By Saul Eli Rosa
Jacob Patrick has a passion for first-generation college students and their success because he can relate to them well.
Raised in the rural town of Elizabeth, Colorado with his older sister and parents, Patrick moved to Kansas shortly after high school to attend McPherson College and pursue his undergraduate degree in business. After taking a class in Native American history, Patrick found his love for history and the human connection of getting to know people and their stories and what makes them tick. This experience was pivotal in his decision to change his major from a business to history.
In 2014, Patrick graduated with honors from McPherson College with a Bachelor of Arts degree in history, with a double minor in communication and entrepreneurship.
He then wondered, “What am I going to do with a history degree?”
Pondering the idea of attending seminary and possibly becoming a priest, Patrick participated in two internships with a church group, focusing on general and youth ministry. After God didn’t make that path clear, he continued to search.
After being involved on campus helping with orientation for new students for the Dean of Students, serving as Student Body President for two consecutive terms, working part-time as an archivist for a local museum and working in a multitude of offices across campus, Patrick finally had an awakening moment.
He understood teaching was not a good fit for him, but he enjoyed the education outside of the classroom and the life skills and leadership development that was involved with it, “so why not higher education?” he thought to himself.
Patrick continued his educational pursuits in Kansas and attended Fort Hays State University for graduate school. In 2016, he graduated with a Master of Science degree in Education, with a specialization in Higher Education Student Affairs.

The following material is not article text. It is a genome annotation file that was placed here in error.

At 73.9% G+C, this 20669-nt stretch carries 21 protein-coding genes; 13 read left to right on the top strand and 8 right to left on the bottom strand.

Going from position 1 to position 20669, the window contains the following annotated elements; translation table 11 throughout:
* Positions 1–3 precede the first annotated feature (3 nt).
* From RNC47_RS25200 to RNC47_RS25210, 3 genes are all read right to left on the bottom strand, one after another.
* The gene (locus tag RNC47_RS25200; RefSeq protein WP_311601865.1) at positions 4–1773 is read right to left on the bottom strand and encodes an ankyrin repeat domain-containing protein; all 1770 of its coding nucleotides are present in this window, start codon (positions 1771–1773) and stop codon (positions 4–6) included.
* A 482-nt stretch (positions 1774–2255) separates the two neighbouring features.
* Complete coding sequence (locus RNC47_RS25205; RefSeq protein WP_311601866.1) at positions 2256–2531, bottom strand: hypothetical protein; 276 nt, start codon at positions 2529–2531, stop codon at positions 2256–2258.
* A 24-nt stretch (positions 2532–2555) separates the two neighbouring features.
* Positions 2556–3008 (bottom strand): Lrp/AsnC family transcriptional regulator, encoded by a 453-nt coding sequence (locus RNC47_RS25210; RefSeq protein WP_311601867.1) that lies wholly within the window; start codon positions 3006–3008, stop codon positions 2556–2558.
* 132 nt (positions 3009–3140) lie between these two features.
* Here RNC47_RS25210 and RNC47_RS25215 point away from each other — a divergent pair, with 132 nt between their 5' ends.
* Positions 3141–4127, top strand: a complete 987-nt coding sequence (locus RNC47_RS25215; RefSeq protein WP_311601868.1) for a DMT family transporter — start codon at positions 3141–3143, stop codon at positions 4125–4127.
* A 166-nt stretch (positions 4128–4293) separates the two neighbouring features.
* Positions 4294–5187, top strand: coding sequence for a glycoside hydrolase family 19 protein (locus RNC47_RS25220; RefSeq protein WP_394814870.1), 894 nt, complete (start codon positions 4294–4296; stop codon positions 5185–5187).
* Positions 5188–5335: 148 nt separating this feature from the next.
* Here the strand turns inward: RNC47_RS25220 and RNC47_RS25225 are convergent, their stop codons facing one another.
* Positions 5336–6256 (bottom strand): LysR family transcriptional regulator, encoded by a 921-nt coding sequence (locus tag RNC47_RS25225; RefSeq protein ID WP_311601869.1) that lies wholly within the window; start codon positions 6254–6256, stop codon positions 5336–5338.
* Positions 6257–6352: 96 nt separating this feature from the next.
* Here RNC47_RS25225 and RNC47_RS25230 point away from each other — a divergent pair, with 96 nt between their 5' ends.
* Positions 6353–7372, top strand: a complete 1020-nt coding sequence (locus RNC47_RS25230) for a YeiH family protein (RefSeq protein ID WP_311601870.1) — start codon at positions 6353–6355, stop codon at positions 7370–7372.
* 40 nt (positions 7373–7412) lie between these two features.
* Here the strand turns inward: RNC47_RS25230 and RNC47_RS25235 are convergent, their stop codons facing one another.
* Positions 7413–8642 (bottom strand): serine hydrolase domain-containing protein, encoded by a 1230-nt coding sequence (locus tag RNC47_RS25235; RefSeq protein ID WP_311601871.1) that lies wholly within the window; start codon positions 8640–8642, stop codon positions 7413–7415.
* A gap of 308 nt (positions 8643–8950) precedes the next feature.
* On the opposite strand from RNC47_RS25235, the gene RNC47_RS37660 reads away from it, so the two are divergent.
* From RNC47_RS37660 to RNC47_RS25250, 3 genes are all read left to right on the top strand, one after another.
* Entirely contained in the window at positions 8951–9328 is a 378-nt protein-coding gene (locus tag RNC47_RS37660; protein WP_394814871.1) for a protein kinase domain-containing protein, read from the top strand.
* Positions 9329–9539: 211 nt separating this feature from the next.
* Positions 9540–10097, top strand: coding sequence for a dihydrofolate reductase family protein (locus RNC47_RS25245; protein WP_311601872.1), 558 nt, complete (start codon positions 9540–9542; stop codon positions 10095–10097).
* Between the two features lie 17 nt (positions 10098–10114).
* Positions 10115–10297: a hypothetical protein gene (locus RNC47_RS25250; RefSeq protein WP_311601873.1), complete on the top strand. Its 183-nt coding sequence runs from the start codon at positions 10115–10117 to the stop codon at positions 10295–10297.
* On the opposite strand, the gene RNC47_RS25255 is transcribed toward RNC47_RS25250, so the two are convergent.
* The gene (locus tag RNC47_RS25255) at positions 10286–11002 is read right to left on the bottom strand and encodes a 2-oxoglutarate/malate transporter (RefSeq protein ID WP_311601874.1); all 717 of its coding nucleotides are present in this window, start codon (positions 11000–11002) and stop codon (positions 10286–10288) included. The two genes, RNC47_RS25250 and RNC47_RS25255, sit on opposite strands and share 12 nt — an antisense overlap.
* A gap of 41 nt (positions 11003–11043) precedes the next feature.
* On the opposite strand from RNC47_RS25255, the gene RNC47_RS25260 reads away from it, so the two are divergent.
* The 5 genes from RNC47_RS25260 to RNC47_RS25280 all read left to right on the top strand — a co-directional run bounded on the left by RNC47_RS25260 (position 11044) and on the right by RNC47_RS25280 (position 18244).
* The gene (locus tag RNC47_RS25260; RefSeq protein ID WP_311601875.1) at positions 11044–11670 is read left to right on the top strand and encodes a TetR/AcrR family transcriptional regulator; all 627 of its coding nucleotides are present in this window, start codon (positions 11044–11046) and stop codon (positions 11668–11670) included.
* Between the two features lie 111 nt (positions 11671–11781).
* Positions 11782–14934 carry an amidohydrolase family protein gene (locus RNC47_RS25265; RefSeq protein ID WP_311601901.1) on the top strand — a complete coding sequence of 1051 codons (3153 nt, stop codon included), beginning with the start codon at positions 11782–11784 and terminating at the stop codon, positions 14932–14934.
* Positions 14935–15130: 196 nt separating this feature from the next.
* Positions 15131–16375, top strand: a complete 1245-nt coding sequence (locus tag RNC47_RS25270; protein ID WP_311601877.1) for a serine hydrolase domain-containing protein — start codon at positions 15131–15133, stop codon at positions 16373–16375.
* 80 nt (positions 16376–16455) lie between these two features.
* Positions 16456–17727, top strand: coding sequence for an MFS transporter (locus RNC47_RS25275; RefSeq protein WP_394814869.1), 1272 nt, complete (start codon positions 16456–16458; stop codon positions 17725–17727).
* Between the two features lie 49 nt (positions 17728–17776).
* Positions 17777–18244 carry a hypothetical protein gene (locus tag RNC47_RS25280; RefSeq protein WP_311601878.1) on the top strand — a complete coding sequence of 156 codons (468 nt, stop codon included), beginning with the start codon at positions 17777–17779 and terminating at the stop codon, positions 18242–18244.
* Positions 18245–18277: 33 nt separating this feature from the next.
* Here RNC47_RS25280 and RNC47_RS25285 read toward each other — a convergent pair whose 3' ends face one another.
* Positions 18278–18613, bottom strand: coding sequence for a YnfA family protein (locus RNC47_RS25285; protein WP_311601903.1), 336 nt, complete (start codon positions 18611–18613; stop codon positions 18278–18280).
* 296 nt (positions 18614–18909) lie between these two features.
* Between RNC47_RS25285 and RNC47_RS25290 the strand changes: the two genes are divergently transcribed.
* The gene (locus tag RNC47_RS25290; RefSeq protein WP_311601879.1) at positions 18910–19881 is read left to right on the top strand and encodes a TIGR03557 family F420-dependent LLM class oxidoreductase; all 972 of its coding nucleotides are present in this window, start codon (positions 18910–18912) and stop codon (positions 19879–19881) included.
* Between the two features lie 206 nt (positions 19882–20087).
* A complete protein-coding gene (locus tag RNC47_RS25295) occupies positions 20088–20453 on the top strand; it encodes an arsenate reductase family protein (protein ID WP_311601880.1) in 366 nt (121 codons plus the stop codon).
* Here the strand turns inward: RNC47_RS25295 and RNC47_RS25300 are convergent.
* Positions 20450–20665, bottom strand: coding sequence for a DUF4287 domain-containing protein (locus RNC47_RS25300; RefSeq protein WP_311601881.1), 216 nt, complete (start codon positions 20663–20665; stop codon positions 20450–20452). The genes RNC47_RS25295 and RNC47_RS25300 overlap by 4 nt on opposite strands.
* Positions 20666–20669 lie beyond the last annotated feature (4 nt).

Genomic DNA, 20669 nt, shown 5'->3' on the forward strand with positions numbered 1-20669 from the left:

Since graduating, Patrick has served as the coordinator of orientation and community engagement for Northeastern State University and as assistant director of Student Life at UT Permian Basin near Odessa, Texas, before finally arriving at South Plains College in November.
As the new director of student life, Patrick is responsible for an inclusive and engaging campus environment for all students. His department provides leadership development, education in multicultural diversity, orientation for new students, and just the basic building of a better culture for the institution. He also manages the Texan’s student identification card services and oversees all student clubs, organizations, and traditional campus events, such as Homecoming, the Miss Caprock Scholarship Pageant, and the annual Winter Lighting Ceremony.
Patrick says that he has two specific areas he wants to see grow in his office. He envisions the Office of Student Life becoming a more commuter-friendly office where students who are passing through or taking a class here or there can have a meeting place to find connections with other students. Also, he sees the potential growth of a more community-friendly office to find connections for students to become more involved with non-profit organizations and have exposure to careers, as well as to have opportunities to volunteer for scholarship or for personal reasons and be connected with their community.
Patrick says that he saw an opportunity to work at SPC as “returning to roots.” It is returning to a rural community base where his background is, and SPC also serves first-generation college students, something that is personal to him and he is extremely passionate about.